In a suburb of the southern Ukrainian city of Kherson, locals were growing curious in 2019 about why their city council seemed to pave and repave their local roads over and over again. “You won’t believe it,” an author wrote on Kherson Online. but we’re going to repair the roads in the city, and in neighboring Antonovka, again.”
What Kherson and Antonovka citizens didn’t know at the time was that state prosecutors and investigators would soon begin a massive criminal case against the man behind the road construction spree, a local government official named Igor Semenchev.
Newly leaked documents acquired by Forensic News from that investigation show evidence of Semenchev stealing close to one million dollars worth of public money during his time in office, using road repairs as a front for corruption.
Despite the exhaustive state investigation, the Semenchev case never went to trial. According to depo Xepcoh, he was arrested and officially charged in August 2021 on three counts of corruption—bribery, embezzlement, and forging official documents “according to a prior conspiracy”—but was later released on bail. He spent the following fall and winter waiting for his day in court.
But in a bittersweet stroke of luck for Semenchev, Kherson fell under Russian occupation in March, the first large Ukrainian city to come under Russian control. Once Kherson was severed from Ukraine’s central government, the city’s municipal functions, including the local legal system, ground to a halt. Semenchev’s impending trial was put on ice.
Kyiv Independent reported this July that files of the Ukrainian State Investigation Bureau were mysteriously destroyed during the early days of the full-scale invasion: “The case files are linked to several pro-Kremlin politicians, and their alleged destruction prompted speculation that treason or corruption is involved.” It remains unclear whether the Semenchev case files were also purged.
Semenchev is also considered to be one of the “pro-Kremlin politicians” who collaborated with Russian forces in Kherson after they took control of the city. Suspicions began in mid-March after Semenchev appeared in a video broadcast by the Kremlin-controlled news network Russia Today. He can be seen sitting passively in a group that RT called Kherson’s “new governing body”, made up of several pro-Russian locals and former elected officials who, three days earlier, held a public event in Kherson with Soviet-era flags slung over their shoulders.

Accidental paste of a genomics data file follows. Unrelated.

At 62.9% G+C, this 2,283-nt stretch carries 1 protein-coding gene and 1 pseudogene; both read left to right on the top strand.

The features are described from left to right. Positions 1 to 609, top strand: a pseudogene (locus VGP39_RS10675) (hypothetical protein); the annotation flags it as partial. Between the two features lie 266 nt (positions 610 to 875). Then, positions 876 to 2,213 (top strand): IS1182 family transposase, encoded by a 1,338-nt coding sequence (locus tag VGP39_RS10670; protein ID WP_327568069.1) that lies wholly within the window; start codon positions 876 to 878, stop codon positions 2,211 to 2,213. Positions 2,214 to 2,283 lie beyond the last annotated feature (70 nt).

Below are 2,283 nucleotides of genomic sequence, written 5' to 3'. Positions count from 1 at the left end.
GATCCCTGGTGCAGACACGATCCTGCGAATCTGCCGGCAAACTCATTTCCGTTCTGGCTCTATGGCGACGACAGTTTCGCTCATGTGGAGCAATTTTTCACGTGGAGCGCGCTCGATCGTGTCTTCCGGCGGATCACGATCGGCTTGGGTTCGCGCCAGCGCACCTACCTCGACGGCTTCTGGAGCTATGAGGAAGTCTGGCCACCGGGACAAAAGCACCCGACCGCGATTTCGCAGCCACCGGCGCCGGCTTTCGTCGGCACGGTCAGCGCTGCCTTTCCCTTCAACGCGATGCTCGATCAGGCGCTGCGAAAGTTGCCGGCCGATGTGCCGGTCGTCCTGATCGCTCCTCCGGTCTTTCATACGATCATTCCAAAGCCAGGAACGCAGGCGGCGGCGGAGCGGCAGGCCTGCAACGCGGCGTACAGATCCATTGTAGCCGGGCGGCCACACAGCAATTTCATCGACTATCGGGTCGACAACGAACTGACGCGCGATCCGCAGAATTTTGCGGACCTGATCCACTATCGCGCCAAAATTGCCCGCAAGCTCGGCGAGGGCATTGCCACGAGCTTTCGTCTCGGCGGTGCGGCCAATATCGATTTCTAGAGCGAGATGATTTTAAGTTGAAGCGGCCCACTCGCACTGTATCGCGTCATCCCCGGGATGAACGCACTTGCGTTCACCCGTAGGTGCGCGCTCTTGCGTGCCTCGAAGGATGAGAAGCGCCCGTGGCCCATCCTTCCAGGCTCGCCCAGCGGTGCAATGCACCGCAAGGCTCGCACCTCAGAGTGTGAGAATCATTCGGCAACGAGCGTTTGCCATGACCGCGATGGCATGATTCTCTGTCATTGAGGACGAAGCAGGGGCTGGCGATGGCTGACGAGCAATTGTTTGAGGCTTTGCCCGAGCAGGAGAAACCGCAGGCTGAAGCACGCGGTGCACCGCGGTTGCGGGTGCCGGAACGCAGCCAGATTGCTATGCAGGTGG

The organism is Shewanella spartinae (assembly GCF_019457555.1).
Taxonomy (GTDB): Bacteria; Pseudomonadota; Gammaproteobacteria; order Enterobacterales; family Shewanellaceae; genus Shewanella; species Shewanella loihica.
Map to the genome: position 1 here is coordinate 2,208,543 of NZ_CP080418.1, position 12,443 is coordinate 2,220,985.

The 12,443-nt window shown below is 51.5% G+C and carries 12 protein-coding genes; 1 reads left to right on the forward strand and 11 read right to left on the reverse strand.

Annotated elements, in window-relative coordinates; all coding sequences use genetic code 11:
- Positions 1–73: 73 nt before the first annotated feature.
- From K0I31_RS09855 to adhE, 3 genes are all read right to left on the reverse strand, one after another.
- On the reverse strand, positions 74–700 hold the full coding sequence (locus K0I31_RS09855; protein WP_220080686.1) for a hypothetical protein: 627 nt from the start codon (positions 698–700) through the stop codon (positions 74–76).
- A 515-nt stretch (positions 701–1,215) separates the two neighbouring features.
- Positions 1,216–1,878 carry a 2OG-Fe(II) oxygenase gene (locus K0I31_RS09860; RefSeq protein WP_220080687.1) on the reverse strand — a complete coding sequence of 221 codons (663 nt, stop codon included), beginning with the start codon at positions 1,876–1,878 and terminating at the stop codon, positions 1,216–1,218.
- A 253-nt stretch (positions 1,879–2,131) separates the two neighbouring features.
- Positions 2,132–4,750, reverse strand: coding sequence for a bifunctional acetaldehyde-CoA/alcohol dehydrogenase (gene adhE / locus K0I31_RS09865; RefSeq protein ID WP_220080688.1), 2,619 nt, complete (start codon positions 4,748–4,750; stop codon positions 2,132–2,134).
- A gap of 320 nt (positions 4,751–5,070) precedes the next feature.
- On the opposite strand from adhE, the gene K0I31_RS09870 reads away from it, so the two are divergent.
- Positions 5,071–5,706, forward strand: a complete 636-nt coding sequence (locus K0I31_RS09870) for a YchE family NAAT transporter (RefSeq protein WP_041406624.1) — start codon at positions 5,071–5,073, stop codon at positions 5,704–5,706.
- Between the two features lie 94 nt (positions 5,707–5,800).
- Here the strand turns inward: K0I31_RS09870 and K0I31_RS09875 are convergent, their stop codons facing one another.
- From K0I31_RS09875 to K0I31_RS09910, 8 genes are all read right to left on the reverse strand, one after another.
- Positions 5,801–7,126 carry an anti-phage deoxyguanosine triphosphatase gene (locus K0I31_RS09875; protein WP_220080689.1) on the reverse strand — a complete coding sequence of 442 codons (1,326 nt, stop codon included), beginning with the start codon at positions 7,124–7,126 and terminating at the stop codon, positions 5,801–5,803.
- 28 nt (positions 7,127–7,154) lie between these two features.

According to another Russian news outlet, Meduza, Semenchev later claimed, in a Facebook post, that he had been forced to participate in the infamous RT broadcast, claiming he was “dead set against it” because “I couldn’t betray my soul—my soul is Kherson and Kherson is Ukraine.” Semenchev insisted he’d participated in the broadcast because he’d been arrested and taken by force to the location, without knowing what was happening.
Friends in high places
Portions of the leaked documents show that Igor Semenchev was supported during his political career by veteran local politician Volodymyr Saldo, a man who remains a looming figure in Kherson. Saldo first served in public office in 1998 and later served three terms as the city’s mayor, from 2002 to 2012. He ran again for mayor in 2020 and lost.
Before 2014, Saldo belonged to the Party of the Regions, a pro-Russia political party that gained popularity beginning in 2006 but quickly became obsolete after the annexation of Crimea and the ousting of Viktor Yanukovych, Ukraine’s former President and leader of the party. In the wake of 2014’s political turmoil, Saldo himself abandoned Yanukovych’s Party of Regions and founded his own party, humbly named the Volodymyr Saldo BLOC.
Included in the leaked indictment documents are files that link Saldo and Semenchev to one another, including evidence that Semenchev, as of 2020, was a member of the Volodymyr Saldo BLOC party. Facebook campaign ads uncovered in our investigation also show Igor Semenchev campaigned under the name of, and on behalf of, the party.
A copy of a recommendation letter Saldo wrote for Semenchev is included in the leaked documents Forensic News obtained. In the letter, Saldo glowingly praises the younger politician, calling him “a true patriot of Ukraine.”
Unlike Semenchev, Volodymyr Saldo’s collaboration with Russian occupying forces has been well-documented, despite Semenchev’s claims that Saldo had, like himself, also been arrested and forced to collaborate in the RT broadcast. Saldo was described recently by the New York Times as “the leader put in office by the occupying Russian Army last spring.” The Associated Press reported on September 30th that Saldo flew to Moscow to participate in a Kremlin-hosted event that celebrated the illegal annexation of four new Ukrainian territories, including the Kherson region. Saldo was in attendance to officially represent Russian-controlled Kherson. He was photographed shaking hands with Russian President Vladimir Putin and the three other newly-installed, pro-Russia Ukrainians who had traveled to Moscow for the celebrations.
While Saldo has remained in the spotlight, there is scant information available about Igor Semenchev’s current whereabouts, the status of the state’s corruption case against him, or his possible continuing collaboration with the Russians.